In the midst of all this, many people are saying “Where are you, God? Why are you allowing this to happen to your people?”  It reminds me with the cries of King David in Psalm 77 when he said, “Will the Lord cast off forever? And will He be favorable no more? Has His mercy ceased forever? Has His promise failed forevermore? Has God forgotten to be gracious? Has He in anger shut up His tender mercies?”  We find the answer to all these questions in the same Psalm, “I will remember the works of the Lord; Surely I will remember Your wonders of old.”

Indeed, we need to think of how God was faithful to his church in this region in the last 2000 years.  Just as the blood of the martyrs became the seeds of many churches throughout this region, we trust that this current turmoil will turn into something good.  We don’t understand now, but one day we or the next generation will.

We don’t have any way to heal the situation, except by prayer.  One of the good outcomes of this very difficult time for Christians in the Middle East is that last week all churches in Egypt gathered together in the Coptic Orthodox Cathedral to pray.  This was a very special time and we felt united in Christ through prayer.  We prayed for our fellow Christians and Muslims throughout the region, and we remembered what King Jehoshaphat said in 2 Chronicles 20: “For we have no power against this great multitude that is coming against us; nor do we know what to do, but our eyes are upon You.”  We also remembered the words of St. Peter “Beloved, do not think it strange concerning the fiery trial which is to try you, as though some strange thing happened to you; but rejoice to the extent that you partake of Christ’s sufferings, that when His glory is revealed, you may also be glad with exceeding joy” (1 Peter 4).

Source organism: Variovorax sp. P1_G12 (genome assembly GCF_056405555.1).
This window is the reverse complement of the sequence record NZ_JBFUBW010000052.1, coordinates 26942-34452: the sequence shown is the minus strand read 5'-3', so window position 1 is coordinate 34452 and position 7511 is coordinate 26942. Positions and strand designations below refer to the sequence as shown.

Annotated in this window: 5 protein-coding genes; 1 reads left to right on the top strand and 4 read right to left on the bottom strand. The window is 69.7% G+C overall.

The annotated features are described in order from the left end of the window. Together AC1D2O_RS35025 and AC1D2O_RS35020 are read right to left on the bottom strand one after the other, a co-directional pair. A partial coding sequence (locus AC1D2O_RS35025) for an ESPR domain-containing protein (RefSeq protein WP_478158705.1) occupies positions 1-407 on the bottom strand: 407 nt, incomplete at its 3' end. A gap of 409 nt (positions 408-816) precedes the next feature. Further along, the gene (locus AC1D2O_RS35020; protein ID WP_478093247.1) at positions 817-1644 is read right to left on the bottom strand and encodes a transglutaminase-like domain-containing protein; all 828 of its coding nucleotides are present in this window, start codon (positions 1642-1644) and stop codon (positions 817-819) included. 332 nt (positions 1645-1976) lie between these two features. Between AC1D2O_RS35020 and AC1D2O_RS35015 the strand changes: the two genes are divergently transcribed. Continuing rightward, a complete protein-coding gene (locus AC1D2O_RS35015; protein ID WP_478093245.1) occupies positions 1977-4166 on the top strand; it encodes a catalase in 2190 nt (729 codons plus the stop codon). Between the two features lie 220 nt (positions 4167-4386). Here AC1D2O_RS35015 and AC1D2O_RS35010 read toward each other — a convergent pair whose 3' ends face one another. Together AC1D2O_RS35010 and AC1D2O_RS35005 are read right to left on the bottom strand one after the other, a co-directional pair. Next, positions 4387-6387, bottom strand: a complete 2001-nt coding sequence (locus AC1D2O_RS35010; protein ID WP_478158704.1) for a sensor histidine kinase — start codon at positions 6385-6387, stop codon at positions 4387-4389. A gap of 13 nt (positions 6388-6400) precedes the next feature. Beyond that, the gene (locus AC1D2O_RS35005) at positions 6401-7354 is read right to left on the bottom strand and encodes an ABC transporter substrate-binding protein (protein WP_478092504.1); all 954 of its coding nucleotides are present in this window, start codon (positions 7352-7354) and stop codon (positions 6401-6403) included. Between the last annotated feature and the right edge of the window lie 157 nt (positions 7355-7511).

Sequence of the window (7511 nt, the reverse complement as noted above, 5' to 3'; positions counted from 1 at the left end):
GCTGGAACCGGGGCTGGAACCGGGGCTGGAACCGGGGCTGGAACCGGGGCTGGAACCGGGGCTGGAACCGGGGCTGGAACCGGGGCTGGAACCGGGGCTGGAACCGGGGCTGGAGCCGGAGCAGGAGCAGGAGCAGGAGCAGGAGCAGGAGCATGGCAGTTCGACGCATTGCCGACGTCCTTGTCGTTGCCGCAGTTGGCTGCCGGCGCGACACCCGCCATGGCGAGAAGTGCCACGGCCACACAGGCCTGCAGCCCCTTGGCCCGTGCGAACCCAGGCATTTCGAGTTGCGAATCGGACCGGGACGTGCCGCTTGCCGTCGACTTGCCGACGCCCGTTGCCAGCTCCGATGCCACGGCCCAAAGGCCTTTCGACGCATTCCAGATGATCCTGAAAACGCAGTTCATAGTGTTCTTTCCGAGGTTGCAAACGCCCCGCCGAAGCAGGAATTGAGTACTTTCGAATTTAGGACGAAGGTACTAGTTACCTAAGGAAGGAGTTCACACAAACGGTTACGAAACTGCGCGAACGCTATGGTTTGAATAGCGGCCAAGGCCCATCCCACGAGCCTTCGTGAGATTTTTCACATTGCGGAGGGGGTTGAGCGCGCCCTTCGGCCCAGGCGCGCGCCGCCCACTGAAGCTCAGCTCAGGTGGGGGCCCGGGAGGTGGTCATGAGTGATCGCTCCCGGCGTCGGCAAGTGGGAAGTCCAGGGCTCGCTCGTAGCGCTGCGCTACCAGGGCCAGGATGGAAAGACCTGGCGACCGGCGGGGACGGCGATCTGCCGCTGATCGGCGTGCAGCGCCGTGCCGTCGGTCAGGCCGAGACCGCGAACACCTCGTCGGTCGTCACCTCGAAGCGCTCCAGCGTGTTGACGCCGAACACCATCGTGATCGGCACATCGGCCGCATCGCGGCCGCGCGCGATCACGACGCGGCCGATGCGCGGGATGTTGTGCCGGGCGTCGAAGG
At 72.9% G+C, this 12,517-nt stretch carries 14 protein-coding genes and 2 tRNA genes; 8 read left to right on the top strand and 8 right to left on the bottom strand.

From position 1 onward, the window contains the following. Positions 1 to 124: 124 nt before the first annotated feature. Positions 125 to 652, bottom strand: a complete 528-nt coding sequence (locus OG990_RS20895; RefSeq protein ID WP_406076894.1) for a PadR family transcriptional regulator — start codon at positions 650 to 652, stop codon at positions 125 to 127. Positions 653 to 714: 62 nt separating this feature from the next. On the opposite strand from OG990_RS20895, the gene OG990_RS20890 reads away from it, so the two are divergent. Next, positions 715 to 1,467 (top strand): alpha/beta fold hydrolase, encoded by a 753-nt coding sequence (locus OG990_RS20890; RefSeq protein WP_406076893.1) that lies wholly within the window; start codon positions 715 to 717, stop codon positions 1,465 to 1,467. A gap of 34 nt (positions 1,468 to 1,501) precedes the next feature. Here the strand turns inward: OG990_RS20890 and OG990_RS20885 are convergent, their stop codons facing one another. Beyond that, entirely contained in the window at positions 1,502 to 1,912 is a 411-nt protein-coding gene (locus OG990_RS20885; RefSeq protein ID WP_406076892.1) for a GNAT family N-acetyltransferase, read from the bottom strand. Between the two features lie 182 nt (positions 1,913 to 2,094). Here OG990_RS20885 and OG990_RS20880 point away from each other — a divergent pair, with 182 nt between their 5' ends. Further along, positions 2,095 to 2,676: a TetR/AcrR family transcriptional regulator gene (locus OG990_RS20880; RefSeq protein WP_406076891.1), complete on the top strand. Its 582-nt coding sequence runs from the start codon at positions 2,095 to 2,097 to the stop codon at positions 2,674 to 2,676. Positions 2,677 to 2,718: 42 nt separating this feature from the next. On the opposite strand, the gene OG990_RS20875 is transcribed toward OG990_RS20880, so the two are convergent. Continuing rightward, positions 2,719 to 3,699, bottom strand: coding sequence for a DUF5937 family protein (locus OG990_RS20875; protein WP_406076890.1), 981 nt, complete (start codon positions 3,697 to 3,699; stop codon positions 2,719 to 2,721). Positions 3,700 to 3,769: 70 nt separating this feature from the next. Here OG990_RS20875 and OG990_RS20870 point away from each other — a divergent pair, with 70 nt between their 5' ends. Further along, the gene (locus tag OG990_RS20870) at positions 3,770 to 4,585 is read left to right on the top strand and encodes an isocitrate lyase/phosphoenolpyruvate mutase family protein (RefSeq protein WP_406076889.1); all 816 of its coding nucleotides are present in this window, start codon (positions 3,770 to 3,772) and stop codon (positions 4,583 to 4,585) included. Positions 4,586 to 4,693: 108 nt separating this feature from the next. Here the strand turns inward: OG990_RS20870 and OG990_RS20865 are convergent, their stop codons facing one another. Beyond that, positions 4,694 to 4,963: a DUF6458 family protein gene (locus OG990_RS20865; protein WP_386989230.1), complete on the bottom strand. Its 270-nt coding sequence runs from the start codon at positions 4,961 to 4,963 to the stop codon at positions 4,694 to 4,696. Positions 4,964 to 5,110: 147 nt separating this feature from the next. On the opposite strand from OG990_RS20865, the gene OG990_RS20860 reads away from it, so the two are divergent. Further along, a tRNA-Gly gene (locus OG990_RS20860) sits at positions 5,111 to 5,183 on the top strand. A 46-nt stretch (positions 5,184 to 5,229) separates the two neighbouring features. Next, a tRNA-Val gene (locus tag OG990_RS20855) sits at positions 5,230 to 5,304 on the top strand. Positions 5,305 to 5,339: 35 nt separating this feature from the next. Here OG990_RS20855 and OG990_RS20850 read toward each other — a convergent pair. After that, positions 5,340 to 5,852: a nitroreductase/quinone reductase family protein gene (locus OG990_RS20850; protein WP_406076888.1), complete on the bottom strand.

Do pray for peace in our region and grace for us.

Bishop Mouneer